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Univ. of San Diego School of Law

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Monday, November 3, 2008

SCOTUS Grants Cert. in DNA Testing Case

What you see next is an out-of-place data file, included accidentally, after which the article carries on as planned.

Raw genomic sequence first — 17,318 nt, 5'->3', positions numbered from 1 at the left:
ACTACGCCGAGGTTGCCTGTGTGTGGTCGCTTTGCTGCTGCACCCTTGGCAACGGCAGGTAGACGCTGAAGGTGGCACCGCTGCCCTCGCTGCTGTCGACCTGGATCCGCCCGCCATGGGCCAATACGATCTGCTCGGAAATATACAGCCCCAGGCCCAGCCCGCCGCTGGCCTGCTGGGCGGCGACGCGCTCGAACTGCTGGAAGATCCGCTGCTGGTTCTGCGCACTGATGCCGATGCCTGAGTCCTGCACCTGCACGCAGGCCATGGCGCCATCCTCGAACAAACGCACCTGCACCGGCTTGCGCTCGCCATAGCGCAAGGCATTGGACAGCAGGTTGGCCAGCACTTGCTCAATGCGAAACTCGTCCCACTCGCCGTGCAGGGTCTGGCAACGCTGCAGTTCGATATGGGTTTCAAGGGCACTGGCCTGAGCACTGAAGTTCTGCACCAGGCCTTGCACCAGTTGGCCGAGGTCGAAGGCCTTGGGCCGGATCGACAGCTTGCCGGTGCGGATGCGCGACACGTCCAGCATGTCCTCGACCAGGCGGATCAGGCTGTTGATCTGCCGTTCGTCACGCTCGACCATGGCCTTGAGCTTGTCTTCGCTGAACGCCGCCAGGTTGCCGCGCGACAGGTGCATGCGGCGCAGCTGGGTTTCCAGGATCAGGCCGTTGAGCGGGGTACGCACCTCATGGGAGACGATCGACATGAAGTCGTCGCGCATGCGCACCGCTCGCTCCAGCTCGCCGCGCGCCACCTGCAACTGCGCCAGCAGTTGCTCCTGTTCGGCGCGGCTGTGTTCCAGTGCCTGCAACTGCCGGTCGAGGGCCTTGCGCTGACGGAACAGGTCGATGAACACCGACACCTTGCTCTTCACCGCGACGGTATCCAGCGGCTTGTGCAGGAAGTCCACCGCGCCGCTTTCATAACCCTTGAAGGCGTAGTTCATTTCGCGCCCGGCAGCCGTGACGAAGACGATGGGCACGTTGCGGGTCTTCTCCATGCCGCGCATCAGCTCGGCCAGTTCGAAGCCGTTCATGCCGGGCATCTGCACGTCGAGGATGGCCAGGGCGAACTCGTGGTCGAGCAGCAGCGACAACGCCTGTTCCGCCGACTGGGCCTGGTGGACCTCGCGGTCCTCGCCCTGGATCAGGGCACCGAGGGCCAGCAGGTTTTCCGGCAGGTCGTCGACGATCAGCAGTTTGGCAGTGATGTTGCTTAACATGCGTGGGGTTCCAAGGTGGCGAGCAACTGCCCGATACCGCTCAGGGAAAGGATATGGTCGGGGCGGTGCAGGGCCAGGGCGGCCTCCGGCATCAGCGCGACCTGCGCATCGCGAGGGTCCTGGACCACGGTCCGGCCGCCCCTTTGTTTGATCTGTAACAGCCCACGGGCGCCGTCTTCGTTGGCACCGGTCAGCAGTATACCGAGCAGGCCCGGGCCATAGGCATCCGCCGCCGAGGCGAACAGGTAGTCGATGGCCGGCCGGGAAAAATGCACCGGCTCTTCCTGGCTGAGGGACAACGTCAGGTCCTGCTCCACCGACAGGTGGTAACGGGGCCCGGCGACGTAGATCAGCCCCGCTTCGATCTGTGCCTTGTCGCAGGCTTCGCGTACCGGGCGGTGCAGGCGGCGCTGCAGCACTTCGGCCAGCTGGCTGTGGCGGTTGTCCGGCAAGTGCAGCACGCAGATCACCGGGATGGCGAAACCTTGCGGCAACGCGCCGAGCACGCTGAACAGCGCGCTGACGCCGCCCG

In a case of obvious importance to the innocence movement, the U.S. Supreme Court today granted review in a case that raises the question whether 42 U.S.C. s. 1983 provides a cause of action to have DNA testing performed in order to prove actual innocence.  In District Attorney's Office v. Osborne, the respondent was convicted of rape, kidnapping, and related crimes.  He later attempted to have DNA testing performed on genetic materials found near the scene of the attack in order to prove his innocence but he was thwarted in his efforts in state court.  The question raised is whether section 1983 can be used essentially as a discovery device in order to support further litigation once the conviction has become final.  A subsidiary issue is the thorny question, likely to be dodged by the high Court once again, whether a freestanding innocence claim is cognizable under the Due Pocess Clause of the Fourteenth Amendment.  Courtesy of Scotus Blog, you can read the petition for certiorari here, the brief in opposition here, the reply brief here, and the Ninth Circuit decision here. [Mike Mannheimer]

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